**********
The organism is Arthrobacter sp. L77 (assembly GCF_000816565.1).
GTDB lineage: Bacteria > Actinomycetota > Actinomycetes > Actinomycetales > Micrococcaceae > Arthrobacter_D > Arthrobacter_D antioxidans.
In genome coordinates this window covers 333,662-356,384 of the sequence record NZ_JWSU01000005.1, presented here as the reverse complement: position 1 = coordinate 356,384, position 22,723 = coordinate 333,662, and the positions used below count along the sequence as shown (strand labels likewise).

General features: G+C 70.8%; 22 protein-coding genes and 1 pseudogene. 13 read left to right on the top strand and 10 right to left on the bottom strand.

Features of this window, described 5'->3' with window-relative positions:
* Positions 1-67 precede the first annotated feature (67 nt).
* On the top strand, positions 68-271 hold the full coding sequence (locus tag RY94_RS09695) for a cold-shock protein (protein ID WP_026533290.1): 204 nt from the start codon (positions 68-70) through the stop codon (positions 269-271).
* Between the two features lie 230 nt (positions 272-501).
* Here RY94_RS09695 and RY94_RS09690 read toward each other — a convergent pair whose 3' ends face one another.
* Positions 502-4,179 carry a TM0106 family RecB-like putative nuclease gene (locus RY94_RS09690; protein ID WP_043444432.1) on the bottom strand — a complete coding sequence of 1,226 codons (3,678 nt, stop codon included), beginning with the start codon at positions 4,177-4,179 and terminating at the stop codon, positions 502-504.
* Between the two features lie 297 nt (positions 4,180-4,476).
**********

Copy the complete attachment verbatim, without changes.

The organism is Arthrobacter sp. L77 (assembly GCF_000816565.1).
GTDB lineage: Bacteria > Actinomycetota > Actinomycetes > Actinomycetales > Micrococcaceae > Arthrobacter_D > Arthrobacter_D antioxidans.
In genome coordinates this window covers 333,662-356,384 of the sequence record NZ_JWSU01000005.1, presented here as the reverse complement: position 1 = coordinate 356,384, position 22,723 = coordinate 333,662, and the positions used below count along the sequence as shown (strand labels likewise).

General features: G+C 70.8%; 22 protein-coding genes and 1 pseudogene. 13 read left to right on the top strand and 10 right to left on the bottom strand.

Features of this window, described 5'->3' with window-relative positions:
* Positions 1-67 precede the first annotated feature (67 nt).
* On the top strand, positions 68-271 hold the full coding sequence (locus tag RY94_RS09695) for a cold-shock protein (protein ID WP_026533290.1): 204 nt from the start codon (positions 68-70) through the stop codon (positions 269-271).
* Between the two features lie 230 nt (positions 272-501).
* Here RY94_RS09695 and RY94_RS09690 read toward each other — a convergent pair whose 3' ends face one another.
* Positions 502-4,179 carry a TM0106 family RecB-like putative nuclease gene (locus RY94_RS09690; protein ID WP_043444432.1) on the bottom strand — a complete coding sequence of 1,226 codons (3,678 nt, stop codon included), beginning with the start codon at positions 4,177-4,179 and terminating at the stop codon, positions 502-504.
* Between the two features lie 297 nt (positions 4,180-4,476).